If Pope Formosus had planned ahead, he could have ensured his legacy and his succession once he was gone by imparting his authority to those loyal to his cause and leaving the papacy in a prosperous situation, free of potential power struggles and conflict. 

Gifting can be very beneficial when it comes to reducing IHT and can involve gifts of up to £3,000 (as of the 2022/23 tax year) as part of the annual exemption, which clients can use in each tax year. Gifts can be useful in reducing IHT obligations in the future.

Clients can also gift larger amounts that will typically fall outside their estate if they survive for seven years after making the gift.

3. Maximise the legacy they leave their loved ones with careful IHT planning

Pope Formosus lived in the now, fought his battles, but didn’t consider the long-term consequences. He paid his dues posthumously when his corpse faced trial and his legacy was tarnished, essentially in the form of his substantial IHT bill.

IHT can quickly reduce the value of your clients’ estates. If the total value of their assets exceeds £325,000 (or £500,000 if they plan to leave their home to a child or grandchild), IHT may be due, and steps should be considered to protect their loved ones’ inheritance.

This could involve:

  • Using spousal benefits such as the exemption from IHT when receiving inheritance from their deceased partners. Your clients may also be able to pass on nil-rate allowances to their partners’ estates
  • Saving into tax-efficient pension schemes to reduce their Income Tax outlay and IHT liability, as pensions are typically treated as being outside of their estates (dependent on the type of pension)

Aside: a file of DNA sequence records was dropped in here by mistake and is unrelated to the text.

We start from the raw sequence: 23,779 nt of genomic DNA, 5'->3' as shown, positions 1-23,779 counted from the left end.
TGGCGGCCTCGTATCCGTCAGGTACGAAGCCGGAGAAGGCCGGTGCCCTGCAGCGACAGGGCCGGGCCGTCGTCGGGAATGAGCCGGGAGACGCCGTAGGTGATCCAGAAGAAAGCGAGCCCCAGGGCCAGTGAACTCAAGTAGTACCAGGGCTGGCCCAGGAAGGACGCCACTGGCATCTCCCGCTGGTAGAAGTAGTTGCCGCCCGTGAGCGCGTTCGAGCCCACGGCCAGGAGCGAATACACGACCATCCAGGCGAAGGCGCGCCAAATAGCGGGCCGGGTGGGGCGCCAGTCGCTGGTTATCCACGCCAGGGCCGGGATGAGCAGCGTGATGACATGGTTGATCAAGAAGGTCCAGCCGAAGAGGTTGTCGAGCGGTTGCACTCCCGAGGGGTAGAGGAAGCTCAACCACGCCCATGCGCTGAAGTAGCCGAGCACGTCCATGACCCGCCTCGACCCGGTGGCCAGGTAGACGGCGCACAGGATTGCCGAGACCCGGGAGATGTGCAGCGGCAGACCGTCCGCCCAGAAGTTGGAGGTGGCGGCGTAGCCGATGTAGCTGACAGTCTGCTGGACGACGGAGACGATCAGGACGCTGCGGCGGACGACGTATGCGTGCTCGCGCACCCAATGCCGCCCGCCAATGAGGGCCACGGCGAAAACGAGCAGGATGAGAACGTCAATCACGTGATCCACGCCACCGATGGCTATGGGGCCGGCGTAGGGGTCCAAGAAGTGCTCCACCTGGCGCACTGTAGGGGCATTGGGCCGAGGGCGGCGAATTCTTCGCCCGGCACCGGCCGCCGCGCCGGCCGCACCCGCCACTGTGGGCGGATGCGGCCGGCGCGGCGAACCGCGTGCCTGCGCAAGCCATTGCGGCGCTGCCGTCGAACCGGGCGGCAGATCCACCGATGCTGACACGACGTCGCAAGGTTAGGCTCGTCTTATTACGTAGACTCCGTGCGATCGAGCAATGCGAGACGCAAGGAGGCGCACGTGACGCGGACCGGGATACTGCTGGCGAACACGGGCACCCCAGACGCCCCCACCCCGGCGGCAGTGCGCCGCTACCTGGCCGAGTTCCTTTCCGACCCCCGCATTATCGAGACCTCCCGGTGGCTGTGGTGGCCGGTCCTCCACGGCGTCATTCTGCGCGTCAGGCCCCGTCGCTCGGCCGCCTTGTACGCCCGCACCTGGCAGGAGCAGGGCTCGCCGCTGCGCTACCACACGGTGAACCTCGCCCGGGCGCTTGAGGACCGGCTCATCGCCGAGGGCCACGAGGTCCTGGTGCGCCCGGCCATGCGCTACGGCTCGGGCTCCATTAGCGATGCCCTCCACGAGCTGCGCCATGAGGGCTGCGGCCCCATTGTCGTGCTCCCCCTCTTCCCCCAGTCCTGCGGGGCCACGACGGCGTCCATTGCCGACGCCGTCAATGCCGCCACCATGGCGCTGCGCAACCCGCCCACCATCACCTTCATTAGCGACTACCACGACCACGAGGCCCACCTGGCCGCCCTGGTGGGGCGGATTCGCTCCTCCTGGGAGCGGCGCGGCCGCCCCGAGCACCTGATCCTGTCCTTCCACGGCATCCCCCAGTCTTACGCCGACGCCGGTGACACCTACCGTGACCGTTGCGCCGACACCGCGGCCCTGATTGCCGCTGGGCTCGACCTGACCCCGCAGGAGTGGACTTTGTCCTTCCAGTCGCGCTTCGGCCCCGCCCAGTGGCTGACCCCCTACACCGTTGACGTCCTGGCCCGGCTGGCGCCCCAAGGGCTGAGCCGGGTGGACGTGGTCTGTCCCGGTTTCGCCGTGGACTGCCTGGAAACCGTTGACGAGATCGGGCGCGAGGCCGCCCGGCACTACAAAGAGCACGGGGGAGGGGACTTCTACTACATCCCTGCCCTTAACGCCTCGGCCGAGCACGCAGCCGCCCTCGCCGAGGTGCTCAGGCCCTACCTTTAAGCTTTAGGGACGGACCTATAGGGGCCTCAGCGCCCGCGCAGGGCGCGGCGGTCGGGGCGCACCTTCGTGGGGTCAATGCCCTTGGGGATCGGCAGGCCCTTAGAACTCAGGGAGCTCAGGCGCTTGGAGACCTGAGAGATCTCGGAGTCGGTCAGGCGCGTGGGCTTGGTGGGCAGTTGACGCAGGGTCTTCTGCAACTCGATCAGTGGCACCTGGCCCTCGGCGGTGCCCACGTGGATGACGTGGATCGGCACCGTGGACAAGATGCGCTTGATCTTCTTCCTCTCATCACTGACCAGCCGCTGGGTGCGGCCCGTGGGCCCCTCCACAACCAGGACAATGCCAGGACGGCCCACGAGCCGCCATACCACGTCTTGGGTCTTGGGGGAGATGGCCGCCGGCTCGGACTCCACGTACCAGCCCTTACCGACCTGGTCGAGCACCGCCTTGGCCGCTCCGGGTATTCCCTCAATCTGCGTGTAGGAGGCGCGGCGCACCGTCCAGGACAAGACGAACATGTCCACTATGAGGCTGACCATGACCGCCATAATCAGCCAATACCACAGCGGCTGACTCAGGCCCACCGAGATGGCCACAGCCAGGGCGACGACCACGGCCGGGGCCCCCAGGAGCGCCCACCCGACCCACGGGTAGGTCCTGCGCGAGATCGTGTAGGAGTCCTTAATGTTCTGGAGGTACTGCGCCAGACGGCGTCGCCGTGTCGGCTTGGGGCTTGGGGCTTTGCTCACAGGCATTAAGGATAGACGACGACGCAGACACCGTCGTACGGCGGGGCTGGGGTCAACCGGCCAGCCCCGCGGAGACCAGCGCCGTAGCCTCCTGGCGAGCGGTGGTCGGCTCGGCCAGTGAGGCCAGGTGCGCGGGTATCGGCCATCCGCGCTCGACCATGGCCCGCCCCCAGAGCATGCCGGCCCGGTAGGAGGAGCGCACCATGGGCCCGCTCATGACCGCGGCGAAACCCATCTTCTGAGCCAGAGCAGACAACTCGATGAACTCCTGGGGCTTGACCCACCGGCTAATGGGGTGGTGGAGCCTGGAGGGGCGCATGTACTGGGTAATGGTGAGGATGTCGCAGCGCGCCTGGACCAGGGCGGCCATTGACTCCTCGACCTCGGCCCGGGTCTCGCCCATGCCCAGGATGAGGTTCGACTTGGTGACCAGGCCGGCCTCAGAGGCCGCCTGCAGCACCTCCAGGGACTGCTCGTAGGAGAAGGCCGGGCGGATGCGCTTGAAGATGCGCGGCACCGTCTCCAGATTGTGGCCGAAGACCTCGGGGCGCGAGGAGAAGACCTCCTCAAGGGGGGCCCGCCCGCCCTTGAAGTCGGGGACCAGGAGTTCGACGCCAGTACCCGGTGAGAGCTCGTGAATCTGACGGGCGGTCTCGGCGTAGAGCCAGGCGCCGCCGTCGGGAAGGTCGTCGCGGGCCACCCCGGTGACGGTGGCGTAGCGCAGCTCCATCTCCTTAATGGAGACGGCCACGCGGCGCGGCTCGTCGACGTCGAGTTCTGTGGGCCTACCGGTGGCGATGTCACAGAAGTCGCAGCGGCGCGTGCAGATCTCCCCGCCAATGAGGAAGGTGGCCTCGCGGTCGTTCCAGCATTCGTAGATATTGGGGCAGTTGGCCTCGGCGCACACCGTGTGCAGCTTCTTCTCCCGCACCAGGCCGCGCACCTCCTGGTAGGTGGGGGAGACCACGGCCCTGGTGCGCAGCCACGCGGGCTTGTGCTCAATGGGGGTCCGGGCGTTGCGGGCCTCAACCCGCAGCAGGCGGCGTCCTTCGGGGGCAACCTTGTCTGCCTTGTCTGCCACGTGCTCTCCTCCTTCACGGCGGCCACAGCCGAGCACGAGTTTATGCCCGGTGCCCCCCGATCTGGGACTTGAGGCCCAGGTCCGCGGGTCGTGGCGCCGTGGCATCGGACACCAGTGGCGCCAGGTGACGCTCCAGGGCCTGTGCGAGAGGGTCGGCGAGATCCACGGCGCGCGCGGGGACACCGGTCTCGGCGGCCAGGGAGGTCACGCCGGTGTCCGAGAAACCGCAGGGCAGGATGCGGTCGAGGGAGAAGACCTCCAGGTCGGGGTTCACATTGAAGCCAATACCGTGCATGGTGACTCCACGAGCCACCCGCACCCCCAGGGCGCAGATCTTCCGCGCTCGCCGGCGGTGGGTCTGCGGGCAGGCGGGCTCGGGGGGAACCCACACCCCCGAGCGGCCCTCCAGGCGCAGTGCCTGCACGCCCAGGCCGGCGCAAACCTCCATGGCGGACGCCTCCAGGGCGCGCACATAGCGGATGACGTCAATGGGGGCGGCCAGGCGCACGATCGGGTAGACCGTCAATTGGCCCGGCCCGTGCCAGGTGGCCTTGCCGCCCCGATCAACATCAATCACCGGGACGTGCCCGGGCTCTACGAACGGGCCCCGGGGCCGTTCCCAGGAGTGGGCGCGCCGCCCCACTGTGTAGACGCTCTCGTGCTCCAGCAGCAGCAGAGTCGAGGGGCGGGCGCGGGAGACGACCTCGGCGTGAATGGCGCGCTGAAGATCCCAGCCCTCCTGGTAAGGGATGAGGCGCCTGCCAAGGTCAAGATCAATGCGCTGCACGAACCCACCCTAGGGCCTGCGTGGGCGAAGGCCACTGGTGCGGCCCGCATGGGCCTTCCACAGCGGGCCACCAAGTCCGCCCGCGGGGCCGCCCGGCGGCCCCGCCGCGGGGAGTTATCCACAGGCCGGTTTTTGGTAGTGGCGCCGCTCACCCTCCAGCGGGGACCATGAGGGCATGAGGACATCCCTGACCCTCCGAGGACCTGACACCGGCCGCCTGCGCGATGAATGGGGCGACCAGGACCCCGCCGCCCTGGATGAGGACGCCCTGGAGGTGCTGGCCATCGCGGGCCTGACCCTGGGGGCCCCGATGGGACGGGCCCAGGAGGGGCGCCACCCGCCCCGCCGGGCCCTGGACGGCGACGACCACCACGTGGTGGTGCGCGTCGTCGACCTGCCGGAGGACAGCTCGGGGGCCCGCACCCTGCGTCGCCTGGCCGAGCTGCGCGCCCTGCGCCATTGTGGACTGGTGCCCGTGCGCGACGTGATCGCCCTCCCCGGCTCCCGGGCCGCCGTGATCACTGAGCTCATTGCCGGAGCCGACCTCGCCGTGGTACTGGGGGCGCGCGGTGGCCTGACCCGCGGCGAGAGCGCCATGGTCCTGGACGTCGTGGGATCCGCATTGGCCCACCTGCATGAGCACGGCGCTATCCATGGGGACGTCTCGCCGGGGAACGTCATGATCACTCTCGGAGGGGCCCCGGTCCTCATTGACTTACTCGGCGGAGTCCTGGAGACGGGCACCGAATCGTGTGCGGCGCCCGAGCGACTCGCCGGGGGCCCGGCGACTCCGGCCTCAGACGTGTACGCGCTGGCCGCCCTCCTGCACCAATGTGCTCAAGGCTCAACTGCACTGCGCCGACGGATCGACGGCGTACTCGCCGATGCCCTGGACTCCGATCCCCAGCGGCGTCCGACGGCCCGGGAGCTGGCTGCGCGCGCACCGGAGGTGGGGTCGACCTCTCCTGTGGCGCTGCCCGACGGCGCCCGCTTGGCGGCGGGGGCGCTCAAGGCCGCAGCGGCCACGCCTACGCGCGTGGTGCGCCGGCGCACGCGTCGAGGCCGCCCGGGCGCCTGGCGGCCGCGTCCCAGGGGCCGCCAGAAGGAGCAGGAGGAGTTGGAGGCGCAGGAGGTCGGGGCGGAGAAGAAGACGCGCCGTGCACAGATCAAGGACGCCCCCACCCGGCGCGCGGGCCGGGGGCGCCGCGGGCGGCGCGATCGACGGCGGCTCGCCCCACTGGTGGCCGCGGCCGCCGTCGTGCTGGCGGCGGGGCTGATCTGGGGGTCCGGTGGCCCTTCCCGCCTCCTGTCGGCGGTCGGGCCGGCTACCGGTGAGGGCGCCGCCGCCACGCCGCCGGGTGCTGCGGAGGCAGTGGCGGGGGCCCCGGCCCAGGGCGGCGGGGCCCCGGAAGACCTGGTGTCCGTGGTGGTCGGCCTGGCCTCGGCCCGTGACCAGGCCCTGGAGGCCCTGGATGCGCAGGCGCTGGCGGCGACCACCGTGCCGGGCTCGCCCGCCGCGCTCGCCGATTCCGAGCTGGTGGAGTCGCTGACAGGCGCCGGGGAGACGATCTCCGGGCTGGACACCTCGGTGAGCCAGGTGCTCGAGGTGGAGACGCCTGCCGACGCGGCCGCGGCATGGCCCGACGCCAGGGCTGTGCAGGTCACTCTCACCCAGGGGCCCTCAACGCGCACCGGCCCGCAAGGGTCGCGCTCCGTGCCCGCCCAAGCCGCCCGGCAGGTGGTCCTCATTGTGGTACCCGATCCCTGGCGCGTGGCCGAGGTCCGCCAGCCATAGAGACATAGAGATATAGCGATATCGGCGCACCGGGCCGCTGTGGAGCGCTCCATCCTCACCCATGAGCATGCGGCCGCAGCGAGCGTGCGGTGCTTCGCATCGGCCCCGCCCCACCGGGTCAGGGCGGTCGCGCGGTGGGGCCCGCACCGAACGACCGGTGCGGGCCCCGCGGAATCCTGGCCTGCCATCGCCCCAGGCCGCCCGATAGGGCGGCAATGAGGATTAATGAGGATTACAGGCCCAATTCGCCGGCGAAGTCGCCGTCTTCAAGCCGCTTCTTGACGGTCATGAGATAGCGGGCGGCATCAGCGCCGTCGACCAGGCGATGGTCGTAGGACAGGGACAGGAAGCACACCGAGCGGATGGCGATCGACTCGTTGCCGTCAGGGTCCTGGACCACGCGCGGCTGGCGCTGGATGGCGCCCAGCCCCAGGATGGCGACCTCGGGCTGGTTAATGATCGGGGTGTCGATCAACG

• Investing in an Enterprise Investment Scheme (EIS) or Venture Capital Trusts (VCTs), which are high risk but offer tax-efficient incentives and, in the case of EIS, qualify for 100% relief from IHT (provided the assets have been held for at least two years).

There are many beneficial steps your clients can take to better prepare their estate for their passing and maximise the legacy they leave behind for their loved ones.

Get in touch

If your clients have any concerns about their estates, IHT issues, or properly preparing their wills, they should email us at mail@delaunaywealth.com or call us on 0345 505 3500.

Please note

This article is no substitute for financial advice and should not be treated as such. To determine the best course of action for your individual circumstances, please contact us.

The Financial Conduct Authority does not regulate estate planning, tax planning or will writing.

This article is for information only. Please do not act based on anything you might read in this article. All contents are based on our understanding of HMRC legislation, which is subject to change.

Enterprise Initiative Schemes (EIS) and Venture Capital Trusts (VCT) are higher-risk investments. They are typically suitable for UK-resident taxpayers who are able to tolerate increased levels of risk and are looking to invest for five years or more. Historical or current yields should not be considered a reliable indicator of future returns as they cannot be guaranteed. 

Share values and income generated by the investments could go down as well as up, and you may get back less than you originally invested. These investments are highly illiquid, which means investors could find it difficult to, or be unable to, realise their shares at a value that’s close to the value of the underlying assets. 

Tax levels and reliefs could change and the availability of tax reliefs will depend on individual circumstances.